5 things to know for November 20: Gun attacks, Ivanka Trump, immigration, wildfires

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The Washington Post reports that first daughter, and White House adviser, Ivanka Trump sent hundreds of government emails using a personal email account.

Posted: Nov 20, 2018 9:55 AM

If you're eyeing this year's crop of trendy toys for a kid on your holiday shopping list, one consumer group has a word of caution. Here's what else you need to know to Get Up to Speed and Out the Door. (You can also get "5 Things You Need to Know Today" delivered to your inbox daily. Sign up here.)

1. Gun violence

A week that's supposed to be about peace and togetherness instead began with multiple tragedies. In Chicago, three people are dead after a man opened fire at Mercy Hospital; one victim was an emergency room physician who'd been romantically involved with the gunman, who also died. Also last night, several people in Denver were injured and one was killed in a shooting near Coors Field; police are hunting for a suspect. Other fatal shootings occurred in Philadelphia, where four were found dead in a basement, and at a suburban St. Louis business, where a woman was assaulted and fatally wounded. Aside from the sheer volume of the incidents, Monday's shootings also reflect a continued rise of so-called "soft target" attacks, like those on a Pittsburgh synagogue and a California bar.

2. Ivanka Trump

A new email controversy is hitting the White House. According to emails obtained by a nonpartisan watchdog group, Ivanka Trump used a personal email account last year to discuss or relay official White House business. Of course, this calls to mind the attention paid to Hillary Clinton's email habits during her time as Secretary of State, which became a rallying cry for President Trump's 2016 election campaign. The investigation into Ivanka Trump's emails began last year when the watchdog group, American Oversight, sued several agencies to obtain records of the first daughter's government correspondence.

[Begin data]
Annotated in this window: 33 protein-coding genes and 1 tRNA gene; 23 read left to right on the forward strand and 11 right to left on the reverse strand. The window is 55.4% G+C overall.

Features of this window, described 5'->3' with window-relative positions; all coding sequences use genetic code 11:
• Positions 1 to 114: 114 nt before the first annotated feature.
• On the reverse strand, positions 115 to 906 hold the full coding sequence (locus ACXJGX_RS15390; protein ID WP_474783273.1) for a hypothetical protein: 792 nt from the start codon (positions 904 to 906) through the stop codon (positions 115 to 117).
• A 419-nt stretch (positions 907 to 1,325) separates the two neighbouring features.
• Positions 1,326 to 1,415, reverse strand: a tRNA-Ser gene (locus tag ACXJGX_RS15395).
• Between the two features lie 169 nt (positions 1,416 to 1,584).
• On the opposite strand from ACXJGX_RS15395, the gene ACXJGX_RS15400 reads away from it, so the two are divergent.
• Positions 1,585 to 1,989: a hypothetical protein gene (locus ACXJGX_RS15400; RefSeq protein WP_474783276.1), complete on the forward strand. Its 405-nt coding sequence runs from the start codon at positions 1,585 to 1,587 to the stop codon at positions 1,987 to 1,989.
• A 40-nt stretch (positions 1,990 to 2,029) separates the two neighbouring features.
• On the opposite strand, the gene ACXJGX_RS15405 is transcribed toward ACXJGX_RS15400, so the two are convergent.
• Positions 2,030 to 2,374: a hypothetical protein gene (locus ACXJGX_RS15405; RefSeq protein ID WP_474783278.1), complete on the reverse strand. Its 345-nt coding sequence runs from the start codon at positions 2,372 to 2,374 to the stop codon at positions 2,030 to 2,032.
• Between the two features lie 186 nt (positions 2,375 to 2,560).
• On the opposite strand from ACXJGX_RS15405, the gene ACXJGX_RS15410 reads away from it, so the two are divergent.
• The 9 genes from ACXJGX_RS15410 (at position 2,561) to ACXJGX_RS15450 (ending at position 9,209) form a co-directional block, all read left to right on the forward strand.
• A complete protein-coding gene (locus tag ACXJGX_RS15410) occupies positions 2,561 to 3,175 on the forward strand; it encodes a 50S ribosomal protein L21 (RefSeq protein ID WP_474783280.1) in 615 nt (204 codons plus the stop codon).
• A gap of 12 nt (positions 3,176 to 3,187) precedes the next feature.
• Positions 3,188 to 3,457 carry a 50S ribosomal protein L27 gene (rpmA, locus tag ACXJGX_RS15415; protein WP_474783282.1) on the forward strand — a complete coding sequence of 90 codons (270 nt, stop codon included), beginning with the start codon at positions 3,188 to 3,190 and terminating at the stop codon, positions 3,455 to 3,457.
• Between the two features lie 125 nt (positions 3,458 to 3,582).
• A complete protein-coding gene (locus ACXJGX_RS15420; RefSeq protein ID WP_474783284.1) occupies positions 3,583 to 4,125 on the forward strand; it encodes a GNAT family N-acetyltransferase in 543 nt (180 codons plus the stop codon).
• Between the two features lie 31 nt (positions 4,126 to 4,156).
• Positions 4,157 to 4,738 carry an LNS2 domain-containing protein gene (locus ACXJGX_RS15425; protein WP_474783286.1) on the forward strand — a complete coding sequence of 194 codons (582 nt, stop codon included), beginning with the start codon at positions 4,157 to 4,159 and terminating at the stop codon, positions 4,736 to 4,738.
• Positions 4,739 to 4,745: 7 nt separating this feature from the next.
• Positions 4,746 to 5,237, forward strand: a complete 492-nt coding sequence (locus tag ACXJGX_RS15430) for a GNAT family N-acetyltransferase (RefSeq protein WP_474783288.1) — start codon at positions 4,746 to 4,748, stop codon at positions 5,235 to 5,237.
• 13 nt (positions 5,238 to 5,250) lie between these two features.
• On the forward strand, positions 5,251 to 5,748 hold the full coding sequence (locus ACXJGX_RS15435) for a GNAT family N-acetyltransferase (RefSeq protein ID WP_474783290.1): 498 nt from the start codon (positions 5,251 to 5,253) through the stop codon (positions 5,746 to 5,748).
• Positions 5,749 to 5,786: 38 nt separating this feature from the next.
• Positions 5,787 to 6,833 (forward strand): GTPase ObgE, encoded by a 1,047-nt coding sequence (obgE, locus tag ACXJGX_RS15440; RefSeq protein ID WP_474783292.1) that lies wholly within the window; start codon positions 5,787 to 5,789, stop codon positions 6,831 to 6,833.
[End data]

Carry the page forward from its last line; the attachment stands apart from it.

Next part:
3. Nissan

The auto industry was rocked yesterday when Nissan Chairman Carlos Ghosn, one of its most high-profile executives, was arrested in Japan. It turns out, an internal investigation revealed "significant acts of misconduct" over many years by him and another top exec. Nissan said it had been investigating Ghosn, a 40-year veteran of the auto industry, and another board member for months following a whistleblower report. As you can imagine, some major businesses were plunged into uncertainty following the news. Nissan is part of a powerful alliance of automakers that also includes Renault and Mitsubishi, and together they're responsible for more than 10% of all cars sold around the world. Ghosn's fate will have a huge impact on the companies' futures.

4. Immigration


President Trump's ongoing attempts to ban, turn away, incarcerate or otherwise dissuade asylum-seekers at the southern border just hit a huge road block. A federal judge yesterday issued a temporary restraining order blocking the Trump administration from denying asylum claims to immigrants who cross the US-Mexico border illegally. Previously, Trump had said he wanted to keep such migrants from applying for asylum, a legal course of action for non-citizens that can be pursued once a person actually arrives at the US border. "Whatever the scope of the President's authority, he may not rewrite the immigration laws to impose a condition that Congress has expressly forbidden," wrote US District Judge Jon Tigar in issuing the monthlong order in San Francisco.

5. California wildfires

The Camp Fire in California is still burning, still destroying, still killing -- but the area can expect a small respite soon in the form of much-needed rain. Four to 6 inches is expected later this week, which should help a little bit in dissipating the smothering heat and smog from the fire. However, in a cruel irony, since most of the vegetation in the area has been incinerated, the rain will fall on bare earth and put the region at risk of mudslides. As if things weren't awful enough, it's also worth a note that because of the massive fires, smoke, smog and debris, three Northern California cities -- San Francisco, Stockton and Sacramento -- have topped the list of the world's most polluted cities.


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